March 16, 2018
U.S. Citizenship and Immigration Services’ recent change in processing asylum cases is intended to deter fraudulent claims filed to get work permits, but some advocates question whether it’s the right approach.
The agency in January announced that it’s scheduling interviews for more recent asylum claims ahead of longer-pending cases “in an attempt to stem the growth of the agency’s asylum backlog.” As of Jan. 21, that backlog stands at 311,000 pending cases, the agency said.
The size of the backlog suggests that USCIS should devote more resources to asylum cases rather than simply switching the order of processing, Royce Murray, policy director for the American Immigration Council, told Bloomberg Law March 15.
The last-in, first-out approach isn’t a “bad thing” in itself, but “the backlog of 300,000 pending asylum cases now will linger,” she said. “You have some very valid asylum cases” that will continue to wait even longer, preventing applicants from getting final decisions and being able to bring in their family members, she said.
“A timely adjudication of a newly filed asylum application is a good thing and good governance,” Murray said, “but can’t be done at the expense of other cases that are just as meritorious.”
But “there’s a reason that for 20 years this is the way it was done,” said Andrew Arthur, a resident fellow with the Center for Immigration Studies and a former immigration judge. “Getting rid of the bad claims” is the best way to make sure that those with legitimate claims are granted asylum in a timely manner, he told Bloomberg Law March 15.
A representative for USCIS didn’t respond to Bloomberg Law’s request for comment.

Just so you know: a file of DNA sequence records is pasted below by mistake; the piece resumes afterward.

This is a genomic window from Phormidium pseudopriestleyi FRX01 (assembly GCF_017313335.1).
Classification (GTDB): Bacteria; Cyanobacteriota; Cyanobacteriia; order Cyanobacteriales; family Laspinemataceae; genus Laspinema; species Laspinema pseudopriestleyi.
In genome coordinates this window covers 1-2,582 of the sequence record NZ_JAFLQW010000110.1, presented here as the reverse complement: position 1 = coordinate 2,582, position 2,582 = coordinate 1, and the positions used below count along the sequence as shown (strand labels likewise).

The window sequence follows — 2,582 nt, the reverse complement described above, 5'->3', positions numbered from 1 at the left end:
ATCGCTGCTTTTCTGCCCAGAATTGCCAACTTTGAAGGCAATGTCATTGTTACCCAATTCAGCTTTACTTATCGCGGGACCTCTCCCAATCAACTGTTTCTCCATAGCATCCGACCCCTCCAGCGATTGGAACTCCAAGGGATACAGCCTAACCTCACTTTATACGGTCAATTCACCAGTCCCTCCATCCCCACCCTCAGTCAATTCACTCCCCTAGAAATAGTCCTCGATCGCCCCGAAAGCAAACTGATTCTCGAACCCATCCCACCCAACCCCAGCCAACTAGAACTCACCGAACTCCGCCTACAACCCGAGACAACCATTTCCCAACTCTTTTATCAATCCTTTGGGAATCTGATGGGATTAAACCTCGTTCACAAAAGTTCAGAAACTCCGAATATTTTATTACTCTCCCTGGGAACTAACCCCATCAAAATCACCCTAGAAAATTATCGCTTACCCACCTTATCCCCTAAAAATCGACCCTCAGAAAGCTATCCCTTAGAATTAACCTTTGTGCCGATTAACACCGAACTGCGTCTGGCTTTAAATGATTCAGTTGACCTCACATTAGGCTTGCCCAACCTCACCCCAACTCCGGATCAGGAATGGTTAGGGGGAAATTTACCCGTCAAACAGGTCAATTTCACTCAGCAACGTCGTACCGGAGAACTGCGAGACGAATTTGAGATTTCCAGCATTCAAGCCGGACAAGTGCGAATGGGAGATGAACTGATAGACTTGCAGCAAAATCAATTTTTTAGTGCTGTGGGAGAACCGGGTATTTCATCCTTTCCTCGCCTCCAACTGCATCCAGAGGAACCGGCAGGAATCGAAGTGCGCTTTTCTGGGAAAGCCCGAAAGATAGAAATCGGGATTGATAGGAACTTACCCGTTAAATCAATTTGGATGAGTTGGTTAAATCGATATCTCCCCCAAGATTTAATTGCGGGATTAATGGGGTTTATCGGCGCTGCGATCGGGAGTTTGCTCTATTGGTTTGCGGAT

“You have to look at the historical context,” Michael Knowles, the president of American Federation of Government Employees Council 119, told Bloomberg Law March 7. When the asylum application process was first set up in the 1990s under what was then the Immigration and Naturalization Service, the agency allowed asylum applicants to apply for work permits immediately, he said.
“The word got out” that all you had to do to get a work permit was apply for asylum, said Knowles, speaking on behalf of the union representing USCIS employees. Then a “whole cottage industry” of “notarios” sprang up whereby the notarios would collect fees from immigrants seeking work permits and then file fake asylum claims on their behalf, he said.
Notarios are individuals who hold themselves out as qualified to provide legal services or advice, but who aren’t in fact qualified and instead defraud their clients.
Some immigrants who paid the notarios didn’t even know that they would be called for an asylum interview, and so would appear for those interviews not knowing why they were called, Knowles said.
And USCIS officers would get a “three-foot stack” of asylum applications to go through in a single day and would grant work permits if there was even a “color of a claim,” he said.